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Open AccessArticle

Relationship between Performance on the Mini-Mental State Examination Sub-Items and Activities of Daily Living in Patients with Alzheimer’s Disease

1
Doctoral Program of Clinical Neuropsychiatry, Graduate School of Health Sciences, Kagoshima University, Kagoshima 890-8544, Japan
2
Department of Neuropsychiatry, Kumamoto University Hospital, Kumamoto 860-8556, Japan
3
Department of Rehabilitation, Medical Corporation Sanshukai, Okatsu Hospital, Kagoshima 890-0067, Japan
4
Department of Clinical Neuropsychiatry, Graduate School of Health Sciences, Kagoshima University, Kagoshima 890-8544, Japan
5
Department of Neuropsychiatry, Faculty of Life Sciences, Kumamoto University, Kumamoto 860-8556, Japan
6
Division of Psychiatry and Neuroscience, Institute for Clinical Research, National Hospital Organization, Kure Medical Center and Chugoku Cancer Center, Hiroshima 737-0023, Japan
*
Authors to whom correspondence should be addressed.
J. Clin. Med. 2020, 9(5), 1537; https://doi.org/10.3390/jcm9051537
Received: 23 April 2020 / Revised: 14 May 2020 / Accepted: 18 May 2020 / Published: 20 May 2020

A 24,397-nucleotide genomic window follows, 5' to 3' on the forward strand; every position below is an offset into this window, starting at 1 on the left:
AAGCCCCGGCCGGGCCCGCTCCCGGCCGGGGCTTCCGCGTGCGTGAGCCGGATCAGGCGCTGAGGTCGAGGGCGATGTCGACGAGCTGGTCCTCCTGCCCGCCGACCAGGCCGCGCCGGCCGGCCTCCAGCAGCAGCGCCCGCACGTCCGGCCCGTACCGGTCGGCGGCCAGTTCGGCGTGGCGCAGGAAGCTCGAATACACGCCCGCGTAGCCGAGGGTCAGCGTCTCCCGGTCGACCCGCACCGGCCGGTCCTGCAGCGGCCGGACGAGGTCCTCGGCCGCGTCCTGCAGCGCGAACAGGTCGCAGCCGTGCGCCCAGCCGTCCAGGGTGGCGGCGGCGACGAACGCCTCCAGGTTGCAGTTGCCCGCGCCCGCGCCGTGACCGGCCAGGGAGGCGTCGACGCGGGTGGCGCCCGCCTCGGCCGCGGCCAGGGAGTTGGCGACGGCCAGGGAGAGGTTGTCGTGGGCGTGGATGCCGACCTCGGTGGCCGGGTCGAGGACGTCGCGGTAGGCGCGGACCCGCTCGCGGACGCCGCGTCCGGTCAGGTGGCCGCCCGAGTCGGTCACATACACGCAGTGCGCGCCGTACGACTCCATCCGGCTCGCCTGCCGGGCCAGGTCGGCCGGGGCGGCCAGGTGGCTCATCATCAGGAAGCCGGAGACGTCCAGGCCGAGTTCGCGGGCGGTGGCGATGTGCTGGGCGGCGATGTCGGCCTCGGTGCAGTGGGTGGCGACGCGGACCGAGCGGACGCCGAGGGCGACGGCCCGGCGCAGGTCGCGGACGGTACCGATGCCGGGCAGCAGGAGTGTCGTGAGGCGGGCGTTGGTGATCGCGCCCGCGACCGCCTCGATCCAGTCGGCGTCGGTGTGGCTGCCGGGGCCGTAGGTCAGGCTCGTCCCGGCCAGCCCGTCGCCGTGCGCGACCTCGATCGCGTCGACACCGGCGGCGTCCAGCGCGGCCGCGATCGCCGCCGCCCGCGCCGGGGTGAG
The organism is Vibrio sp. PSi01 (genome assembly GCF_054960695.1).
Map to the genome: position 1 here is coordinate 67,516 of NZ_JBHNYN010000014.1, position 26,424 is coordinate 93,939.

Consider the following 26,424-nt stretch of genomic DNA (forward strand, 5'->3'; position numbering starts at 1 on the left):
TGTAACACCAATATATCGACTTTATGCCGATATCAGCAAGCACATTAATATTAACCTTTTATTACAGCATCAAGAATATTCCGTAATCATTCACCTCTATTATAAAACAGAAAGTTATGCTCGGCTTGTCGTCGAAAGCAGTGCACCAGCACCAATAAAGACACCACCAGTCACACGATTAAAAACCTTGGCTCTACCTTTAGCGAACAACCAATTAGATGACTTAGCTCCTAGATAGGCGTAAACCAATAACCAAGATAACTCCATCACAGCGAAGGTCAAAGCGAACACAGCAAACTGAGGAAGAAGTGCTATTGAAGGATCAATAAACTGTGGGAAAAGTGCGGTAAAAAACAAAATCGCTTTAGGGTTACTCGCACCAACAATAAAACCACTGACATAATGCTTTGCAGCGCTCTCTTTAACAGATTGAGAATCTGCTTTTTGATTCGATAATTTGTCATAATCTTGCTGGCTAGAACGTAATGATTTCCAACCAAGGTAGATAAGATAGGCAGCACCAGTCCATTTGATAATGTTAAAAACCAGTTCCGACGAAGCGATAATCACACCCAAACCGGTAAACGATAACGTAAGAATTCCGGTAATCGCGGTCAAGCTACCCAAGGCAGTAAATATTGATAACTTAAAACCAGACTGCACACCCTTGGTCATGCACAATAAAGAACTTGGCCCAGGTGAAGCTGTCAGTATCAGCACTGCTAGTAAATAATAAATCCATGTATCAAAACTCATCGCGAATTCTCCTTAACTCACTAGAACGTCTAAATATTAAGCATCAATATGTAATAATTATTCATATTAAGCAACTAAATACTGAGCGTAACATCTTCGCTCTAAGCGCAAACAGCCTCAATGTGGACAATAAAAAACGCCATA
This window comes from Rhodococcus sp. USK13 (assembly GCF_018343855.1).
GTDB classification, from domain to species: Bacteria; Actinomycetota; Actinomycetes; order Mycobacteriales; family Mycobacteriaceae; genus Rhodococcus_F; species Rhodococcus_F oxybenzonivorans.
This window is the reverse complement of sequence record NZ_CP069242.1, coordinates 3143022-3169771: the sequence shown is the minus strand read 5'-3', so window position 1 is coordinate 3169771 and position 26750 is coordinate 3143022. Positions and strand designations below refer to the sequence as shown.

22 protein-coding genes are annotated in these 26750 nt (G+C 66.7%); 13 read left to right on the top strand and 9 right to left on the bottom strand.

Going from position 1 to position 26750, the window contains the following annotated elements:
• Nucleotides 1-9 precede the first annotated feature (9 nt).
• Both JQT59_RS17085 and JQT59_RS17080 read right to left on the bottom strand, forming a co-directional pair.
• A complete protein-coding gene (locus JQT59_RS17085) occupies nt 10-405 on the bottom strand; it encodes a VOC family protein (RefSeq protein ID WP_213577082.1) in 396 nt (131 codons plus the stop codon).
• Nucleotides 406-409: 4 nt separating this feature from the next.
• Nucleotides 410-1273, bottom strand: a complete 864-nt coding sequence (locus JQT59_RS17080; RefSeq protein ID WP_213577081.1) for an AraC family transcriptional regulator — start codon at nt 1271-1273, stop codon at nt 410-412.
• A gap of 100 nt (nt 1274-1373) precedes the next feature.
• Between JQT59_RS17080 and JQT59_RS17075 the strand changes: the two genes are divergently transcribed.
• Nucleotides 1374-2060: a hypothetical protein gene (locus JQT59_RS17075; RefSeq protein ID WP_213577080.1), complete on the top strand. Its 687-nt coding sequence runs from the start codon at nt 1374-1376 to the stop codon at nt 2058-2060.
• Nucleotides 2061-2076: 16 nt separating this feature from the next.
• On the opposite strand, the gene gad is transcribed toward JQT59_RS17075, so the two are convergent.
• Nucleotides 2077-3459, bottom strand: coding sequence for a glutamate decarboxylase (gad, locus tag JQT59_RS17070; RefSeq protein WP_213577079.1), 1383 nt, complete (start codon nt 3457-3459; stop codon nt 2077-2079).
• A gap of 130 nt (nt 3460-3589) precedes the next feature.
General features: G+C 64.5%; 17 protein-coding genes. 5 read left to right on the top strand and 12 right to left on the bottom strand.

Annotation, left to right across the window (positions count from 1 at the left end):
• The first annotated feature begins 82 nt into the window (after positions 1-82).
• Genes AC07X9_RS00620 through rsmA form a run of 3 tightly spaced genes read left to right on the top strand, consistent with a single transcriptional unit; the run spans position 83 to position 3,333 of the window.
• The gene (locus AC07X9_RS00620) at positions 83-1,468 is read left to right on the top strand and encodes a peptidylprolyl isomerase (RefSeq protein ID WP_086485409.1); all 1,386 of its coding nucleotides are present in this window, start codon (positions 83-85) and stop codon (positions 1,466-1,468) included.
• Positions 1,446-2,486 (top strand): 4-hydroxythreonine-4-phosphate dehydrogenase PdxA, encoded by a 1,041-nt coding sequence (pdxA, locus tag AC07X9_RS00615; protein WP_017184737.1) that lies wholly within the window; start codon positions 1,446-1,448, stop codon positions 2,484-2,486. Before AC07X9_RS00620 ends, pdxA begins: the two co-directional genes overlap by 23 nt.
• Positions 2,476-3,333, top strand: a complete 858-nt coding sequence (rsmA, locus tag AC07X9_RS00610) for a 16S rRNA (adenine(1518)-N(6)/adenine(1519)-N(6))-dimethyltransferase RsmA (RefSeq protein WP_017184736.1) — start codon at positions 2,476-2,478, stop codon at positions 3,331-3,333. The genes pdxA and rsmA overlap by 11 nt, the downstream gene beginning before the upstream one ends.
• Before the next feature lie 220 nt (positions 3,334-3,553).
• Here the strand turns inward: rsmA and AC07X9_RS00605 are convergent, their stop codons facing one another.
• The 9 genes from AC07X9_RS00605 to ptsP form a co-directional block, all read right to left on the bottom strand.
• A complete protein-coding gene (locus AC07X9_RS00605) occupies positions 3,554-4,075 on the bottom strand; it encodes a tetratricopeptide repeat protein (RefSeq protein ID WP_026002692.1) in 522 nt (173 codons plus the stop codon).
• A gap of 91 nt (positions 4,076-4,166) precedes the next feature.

(This article belongs to the Section Clinical Psychology)
Mini-mental state examination (MMSE) subitems provide useful information about the cognitive status of patients with Alzheimer’s disease (AD). If the relationship between MMSE subitems and activities of daily living (ADL) can be shown, the performance of sub-items can predict ADL status and may provide useful information for early ADL intervention. Therefore, the purpose of this study was to investigate the relationship between MMSE subitem scores and ADL. The study sample consisted of 718 patients with AD. Logistic regression analysis using the Physical Self-maintenance Scale (PSMS) and Lawton’s Instrumental ADL (L-IADL) was performed with each of the subitems as the dependent variables and the MMSE subitem as the independent variable. As a result, the subitems of MMSE, which are strongly related to each item in PSMS differed (e.g., toilet: registration odds ratio 3.00, grooming: naming 3.66). In the case of L-IADL, most items were strongly associated with “writing” (e.g., shopping: odds ratio 4.29, laundry 3.83). In clinical practice, we often focus only on the total MMSE score in patients with AD. However, the relationship between each MMSE subitem and ADL suggested in this study may be useful information that can be linked to ADL care from the performance of the MMSE subitem. View Full-Text
Keywords: Alzheimer’s disease; mini-mental state examination; activities of daily living Alzheimer’s disease; mini-mental state examination; activities of daily living
MDPI and ACS Style

Han, G.; Maruta, M.; Ikeda, Y.; Ishikawa, T.; Tanaka, H.; Koyama, A.; Fukuhara, R.; Boku, S.; Takebayashi, M.; Tabira, T. Relationship between Performance on the Mini-Mental State Examination Sub-Items and Activities of Daily Living in Patients with Alzheimer’s Disease. J. Clin. Med. 2020, 9, 1537.

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